The House on Tuesday approved five bipartisan measures designed to enhance various aspects of the nation’s cybersecurity following recent major cyberattacks.
The cyber-related package passed in a 319-105 vote. It included measures to fund cybersecurity at the state and local level, bolster reporting requirements and test critical infrastructure.
One bill, the State and Local Cybersecurity Act, would establish a grant program to provide $500 million annually to state and local governments over the next five years for cybersecurity needs. Rep. Yvette ClarkeYvette Diane ClarkeHaiti Caucus: Forging path out of crisis will not be quick, but necessary to avoid false ‘democracy’ US lawmakers express shock at Haitian president’s assassination The Hill’s Morning Report – Bidens to visit Surfside, Fla., collapse site MORE (D-N.Y.), chair of the House Homeland Security Committee’s cyber panel, is the lead sponsor of that bill.
Also included in the package was the Cybersecurity Vulnerability Remediation Act, which would improve the reporting of cybersecurity vulnerabilities. The bill, primarily sponsored by Rep. Sheila Jackson-Lee (D-Texas), was previously passed by the House in 2019, but failed to get a vote in the Senate.
A third bipartisan bill, sponsored by Rep. Elissa SlotkinElissa SlotkinDemocrat unveils bill to allow only House members to serve as Speaker House GOP campaign arm hits vulnerable Democrats on inflation in July 4 ad campaign DHS official told lawmakers there’s concern about Trump August reinstatement conspiracy theory MORE (D-Mich.), would require the Cybersecurity and Infrastructure Security Agency (CISA), an agency within the Department of Homeland Security (DHS), to establish a program to test critical infrastructure readiness against cyberattacks.
Another bill previously approved by the House in the last Congress was also passed Tuesday. The bipartisan Cyber Sense Act, spearheaded by Reps. Bob Latta (R-Ohio) and Jerry McNerneyGerlad (Jerry) Mark McNerneyIn defense of misinformation House Democrats want to silence opposing views, not ‘fake news’ Hillicon Valley: Biden signs order on chips | Hearing on media misinformation | Facebook’s deal with Australia | CIA nominee on SolarWinds MORE (D-Calif.), would require the secretary of Energy to establish a program to test the cybersecurity of products intended to be used in the bulk power system.
House Homeland Security Committee Chairman John KatkoJohn Michael KatkoBiden opens new cyber fight with China Moderate Democrats call for 9/11-style panel to probe COVID-19 origins Senate unanimously approves Jen Easterly to lead DHS cyber agency MORE (R-N.Y.), sponsor of the final bill passed Tuesday — the DHS Industrial Control Systems Capabilities Enhancement Act — applauded the chamber’s efforts to prioritize cybersecurity. This bill would enhance partnership between CISA and cyber stakeholders to strengthen critical systems.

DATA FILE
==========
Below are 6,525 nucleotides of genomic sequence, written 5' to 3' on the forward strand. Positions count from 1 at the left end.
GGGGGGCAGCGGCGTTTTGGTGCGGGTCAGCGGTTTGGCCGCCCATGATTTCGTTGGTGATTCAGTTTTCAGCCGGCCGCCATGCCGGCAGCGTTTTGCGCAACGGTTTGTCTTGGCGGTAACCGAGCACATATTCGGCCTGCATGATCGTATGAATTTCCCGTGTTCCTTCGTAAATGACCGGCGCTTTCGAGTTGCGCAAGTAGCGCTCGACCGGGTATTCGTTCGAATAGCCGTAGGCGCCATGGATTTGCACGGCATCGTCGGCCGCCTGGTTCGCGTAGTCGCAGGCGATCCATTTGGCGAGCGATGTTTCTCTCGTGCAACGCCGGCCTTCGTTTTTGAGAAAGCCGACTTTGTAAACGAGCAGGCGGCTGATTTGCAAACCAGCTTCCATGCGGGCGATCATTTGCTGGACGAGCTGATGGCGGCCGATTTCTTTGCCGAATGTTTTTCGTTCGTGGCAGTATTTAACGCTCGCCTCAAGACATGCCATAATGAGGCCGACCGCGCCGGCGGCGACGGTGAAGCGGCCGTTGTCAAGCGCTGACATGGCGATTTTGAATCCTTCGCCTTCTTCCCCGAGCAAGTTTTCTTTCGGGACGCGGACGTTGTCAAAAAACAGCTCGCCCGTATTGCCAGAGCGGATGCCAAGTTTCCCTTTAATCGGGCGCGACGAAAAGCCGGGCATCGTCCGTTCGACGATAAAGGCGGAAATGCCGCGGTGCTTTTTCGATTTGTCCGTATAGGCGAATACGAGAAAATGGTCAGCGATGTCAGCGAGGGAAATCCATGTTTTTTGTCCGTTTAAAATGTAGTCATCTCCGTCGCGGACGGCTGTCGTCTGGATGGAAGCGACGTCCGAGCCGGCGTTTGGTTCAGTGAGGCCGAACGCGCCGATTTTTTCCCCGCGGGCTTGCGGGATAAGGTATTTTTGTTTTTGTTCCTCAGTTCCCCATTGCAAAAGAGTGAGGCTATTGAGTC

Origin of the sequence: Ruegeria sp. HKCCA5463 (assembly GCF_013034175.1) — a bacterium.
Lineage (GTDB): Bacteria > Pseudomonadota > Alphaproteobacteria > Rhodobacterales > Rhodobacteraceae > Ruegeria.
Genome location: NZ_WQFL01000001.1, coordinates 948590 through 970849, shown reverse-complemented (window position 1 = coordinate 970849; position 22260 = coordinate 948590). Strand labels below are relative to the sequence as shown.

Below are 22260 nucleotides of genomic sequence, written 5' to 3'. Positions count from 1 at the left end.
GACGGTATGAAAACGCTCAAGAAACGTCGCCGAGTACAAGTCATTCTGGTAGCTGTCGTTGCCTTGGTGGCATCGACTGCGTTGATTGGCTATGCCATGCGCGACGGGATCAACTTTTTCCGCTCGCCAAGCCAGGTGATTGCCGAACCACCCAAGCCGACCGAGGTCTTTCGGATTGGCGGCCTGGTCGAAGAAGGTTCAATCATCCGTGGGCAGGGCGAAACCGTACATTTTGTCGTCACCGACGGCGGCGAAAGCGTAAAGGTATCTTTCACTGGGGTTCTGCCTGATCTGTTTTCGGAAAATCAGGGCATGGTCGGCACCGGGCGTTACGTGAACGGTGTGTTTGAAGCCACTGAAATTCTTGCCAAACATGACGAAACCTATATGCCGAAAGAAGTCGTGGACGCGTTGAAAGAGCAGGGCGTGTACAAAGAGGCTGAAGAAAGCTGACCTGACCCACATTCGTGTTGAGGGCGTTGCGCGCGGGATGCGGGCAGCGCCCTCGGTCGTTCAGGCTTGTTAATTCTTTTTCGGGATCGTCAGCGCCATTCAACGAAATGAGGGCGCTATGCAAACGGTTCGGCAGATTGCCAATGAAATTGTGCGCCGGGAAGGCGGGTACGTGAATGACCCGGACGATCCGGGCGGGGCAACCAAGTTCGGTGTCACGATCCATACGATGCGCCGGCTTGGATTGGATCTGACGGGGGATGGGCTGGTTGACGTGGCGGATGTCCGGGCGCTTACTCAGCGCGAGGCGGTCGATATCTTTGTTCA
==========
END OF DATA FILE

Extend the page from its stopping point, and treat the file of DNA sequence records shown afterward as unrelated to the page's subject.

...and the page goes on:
“As I’ve said from day one, we must continue bolstering CISA’s authorities to defend our federal networks and the nation’s critical infrastructure from cyber threats,” Katko said in a statement. “Already this year, the nation has confronted numerous major attempts to compromise federal and private sector networks.”
All of the bills were approved on the heels of mounting cyberattacks by foreign adversaries and cyber criminals against critical U.S. organizations, including the ransomware attacks by Russian-linked cyber criminal groups on Colonial Pipeline and meat producer JBS USA.
The passage of the five measures on Tuesday came the day after the House unanimously passed two other pieces of legislation intended to secure the energy sector against cyberattacks, both previously approved by the House Energy and Commerce Committee.
The Energy Emergency Leadership Act, primarily sponsored by Rep. Bobby RushBobby Lee RushDemocrats seek to counter GOP attacks on gas prices Doug Emhoff carves out path as first second gentleman Granholm expresses openness to pipeline cyber standards after Colonial attack MORE (D-Ill.), would enhance the leadership at DHS to address cyber threats, while the Enhancing Grid Security Through Public-Private Partnerships Act, also sponsored by McNerney and Latta, would create a program to enhance cyber and physical electric grid security.
Both pieces of legislation were previously approved by the House last year. The Senate Energy and Natural Resources Committee included the Cyber Sense Act and the Enhancing Grid Security bill in its massive energy package, approved last week, that is expected to be part of a bipartisan infrastructure framework.
“The Colonial Pipeline ransomware attack was painful proof that bad actors are increasingly focused on exploiting and attacking our nation’s most critical infrastructure,” House Energy and Commerce Committee Chairman Frank Pallone (D-N.J.) and Rush said in a joint statement Tuesday following the passage of the energy sector bills.
“It’s absolutely crucial that we keep pace with the tools and resources necessary to both stop and mitigate fallout from these cyberattacks, and thankfully, today the House voted to do just that,” they added.
The legislation advanced Tuesday also drew praise from outsider observers, with former CISA Director Christopher Krebs tweeting his support for the CISA-linked legislation.
“Great to see these bi-partisan @CISAgov-enabling bills clear the House today, including boosting state/local cyber grants, expanding cyber exercises, and codifying the Agency as the front door for industrial control systems cybersecurity work,” Krebs tweeted. “On to the Senate!”